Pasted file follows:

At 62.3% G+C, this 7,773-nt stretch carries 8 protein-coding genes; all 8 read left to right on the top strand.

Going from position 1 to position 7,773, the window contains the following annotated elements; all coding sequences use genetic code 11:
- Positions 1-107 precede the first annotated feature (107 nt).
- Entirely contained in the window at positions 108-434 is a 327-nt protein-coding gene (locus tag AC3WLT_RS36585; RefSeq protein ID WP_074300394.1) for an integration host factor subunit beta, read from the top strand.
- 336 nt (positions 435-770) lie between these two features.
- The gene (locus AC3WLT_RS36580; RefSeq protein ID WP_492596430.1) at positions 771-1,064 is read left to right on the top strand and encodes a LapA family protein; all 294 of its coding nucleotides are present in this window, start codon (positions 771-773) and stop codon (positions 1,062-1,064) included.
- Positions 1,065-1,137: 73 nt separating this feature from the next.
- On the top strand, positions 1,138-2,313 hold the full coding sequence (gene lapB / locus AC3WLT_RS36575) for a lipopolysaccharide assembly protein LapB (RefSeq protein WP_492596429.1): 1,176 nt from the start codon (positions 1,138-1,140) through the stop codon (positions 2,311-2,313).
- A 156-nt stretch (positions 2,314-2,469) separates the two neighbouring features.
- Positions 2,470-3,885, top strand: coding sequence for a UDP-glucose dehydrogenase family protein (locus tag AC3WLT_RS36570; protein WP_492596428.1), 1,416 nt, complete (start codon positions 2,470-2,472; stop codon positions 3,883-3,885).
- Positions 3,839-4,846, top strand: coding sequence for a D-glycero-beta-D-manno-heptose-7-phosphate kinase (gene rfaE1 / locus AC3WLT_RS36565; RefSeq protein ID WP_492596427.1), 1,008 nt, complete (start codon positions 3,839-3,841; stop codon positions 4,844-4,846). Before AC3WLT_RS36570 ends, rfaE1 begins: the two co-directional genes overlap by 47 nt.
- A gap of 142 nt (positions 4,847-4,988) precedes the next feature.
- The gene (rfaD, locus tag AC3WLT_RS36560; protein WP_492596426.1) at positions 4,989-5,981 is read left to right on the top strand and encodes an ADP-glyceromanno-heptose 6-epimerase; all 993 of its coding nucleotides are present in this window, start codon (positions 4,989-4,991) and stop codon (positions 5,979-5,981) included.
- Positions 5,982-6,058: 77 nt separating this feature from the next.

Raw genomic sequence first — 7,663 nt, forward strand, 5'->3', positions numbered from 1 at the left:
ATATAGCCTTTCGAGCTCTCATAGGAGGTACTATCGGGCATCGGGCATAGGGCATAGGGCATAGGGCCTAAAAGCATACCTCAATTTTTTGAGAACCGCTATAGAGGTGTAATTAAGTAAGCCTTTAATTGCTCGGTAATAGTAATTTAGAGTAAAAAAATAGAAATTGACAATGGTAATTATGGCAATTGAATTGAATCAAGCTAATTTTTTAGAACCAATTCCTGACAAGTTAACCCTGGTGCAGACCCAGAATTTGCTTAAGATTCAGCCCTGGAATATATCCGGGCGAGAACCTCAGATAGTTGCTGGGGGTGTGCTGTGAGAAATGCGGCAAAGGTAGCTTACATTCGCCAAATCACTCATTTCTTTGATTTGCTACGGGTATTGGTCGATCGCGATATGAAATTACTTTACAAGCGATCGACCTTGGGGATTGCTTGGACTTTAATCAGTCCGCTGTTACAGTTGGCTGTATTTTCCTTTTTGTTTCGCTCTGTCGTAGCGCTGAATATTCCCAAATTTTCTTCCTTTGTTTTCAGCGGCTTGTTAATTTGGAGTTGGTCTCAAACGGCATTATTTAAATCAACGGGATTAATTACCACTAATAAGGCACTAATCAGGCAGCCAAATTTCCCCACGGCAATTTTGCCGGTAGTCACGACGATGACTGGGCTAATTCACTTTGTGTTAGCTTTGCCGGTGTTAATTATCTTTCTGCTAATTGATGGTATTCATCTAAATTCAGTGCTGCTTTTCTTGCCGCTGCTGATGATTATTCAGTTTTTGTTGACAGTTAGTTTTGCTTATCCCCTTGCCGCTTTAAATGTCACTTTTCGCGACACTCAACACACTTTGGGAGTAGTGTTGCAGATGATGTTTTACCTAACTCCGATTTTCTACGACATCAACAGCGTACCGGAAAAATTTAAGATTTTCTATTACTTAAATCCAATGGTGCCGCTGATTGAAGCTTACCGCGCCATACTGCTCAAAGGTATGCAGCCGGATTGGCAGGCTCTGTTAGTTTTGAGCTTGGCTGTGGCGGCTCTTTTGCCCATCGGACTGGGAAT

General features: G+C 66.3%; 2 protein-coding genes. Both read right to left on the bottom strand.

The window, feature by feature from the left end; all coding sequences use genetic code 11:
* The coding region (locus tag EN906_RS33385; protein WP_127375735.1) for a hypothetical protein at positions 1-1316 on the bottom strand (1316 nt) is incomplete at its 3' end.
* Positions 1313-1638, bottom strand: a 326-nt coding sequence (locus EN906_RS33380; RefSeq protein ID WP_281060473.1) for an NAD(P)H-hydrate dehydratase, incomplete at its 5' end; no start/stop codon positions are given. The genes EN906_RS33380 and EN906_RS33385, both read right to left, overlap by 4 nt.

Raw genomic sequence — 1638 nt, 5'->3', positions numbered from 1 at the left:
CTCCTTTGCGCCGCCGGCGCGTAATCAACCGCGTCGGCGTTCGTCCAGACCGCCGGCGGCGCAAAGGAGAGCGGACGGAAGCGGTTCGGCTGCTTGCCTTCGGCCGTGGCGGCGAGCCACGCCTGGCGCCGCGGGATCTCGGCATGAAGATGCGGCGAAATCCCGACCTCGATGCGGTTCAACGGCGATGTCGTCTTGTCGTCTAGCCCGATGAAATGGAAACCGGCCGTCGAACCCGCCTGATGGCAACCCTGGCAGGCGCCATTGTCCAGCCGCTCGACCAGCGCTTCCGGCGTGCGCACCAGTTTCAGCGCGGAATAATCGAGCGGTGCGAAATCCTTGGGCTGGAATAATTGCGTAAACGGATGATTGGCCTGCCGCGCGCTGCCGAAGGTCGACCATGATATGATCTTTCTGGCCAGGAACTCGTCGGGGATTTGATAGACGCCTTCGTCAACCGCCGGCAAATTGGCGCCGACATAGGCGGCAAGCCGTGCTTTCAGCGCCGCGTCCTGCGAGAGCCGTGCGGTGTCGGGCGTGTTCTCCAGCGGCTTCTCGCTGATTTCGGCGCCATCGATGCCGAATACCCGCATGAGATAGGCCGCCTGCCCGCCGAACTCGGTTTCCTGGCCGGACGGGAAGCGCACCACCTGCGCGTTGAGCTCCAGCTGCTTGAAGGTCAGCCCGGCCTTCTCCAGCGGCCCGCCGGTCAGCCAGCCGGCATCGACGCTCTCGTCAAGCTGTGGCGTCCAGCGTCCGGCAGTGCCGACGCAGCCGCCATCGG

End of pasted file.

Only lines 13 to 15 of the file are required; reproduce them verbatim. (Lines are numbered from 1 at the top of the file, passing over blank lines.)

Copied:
- The gene (rfaD, locus tag AC3WLT_RS36560; protein WP_492596426.1) at positions 4,989-5,981 is read left to right on the top strand and encodes an ADP-glyceromanno-heptose 6-epimerase; all 993 of its coding nucleotides are present in this window, start codon (positions 4,989-4,991) and stop codon (positions 5,979-5,981) included.
- Positions 5,982-6,058: 77 nt separating this feature from the next.

Raw genomic sequence first — 7,663 nt, forward strand, 5'->3', positions numbered from 1 at the left: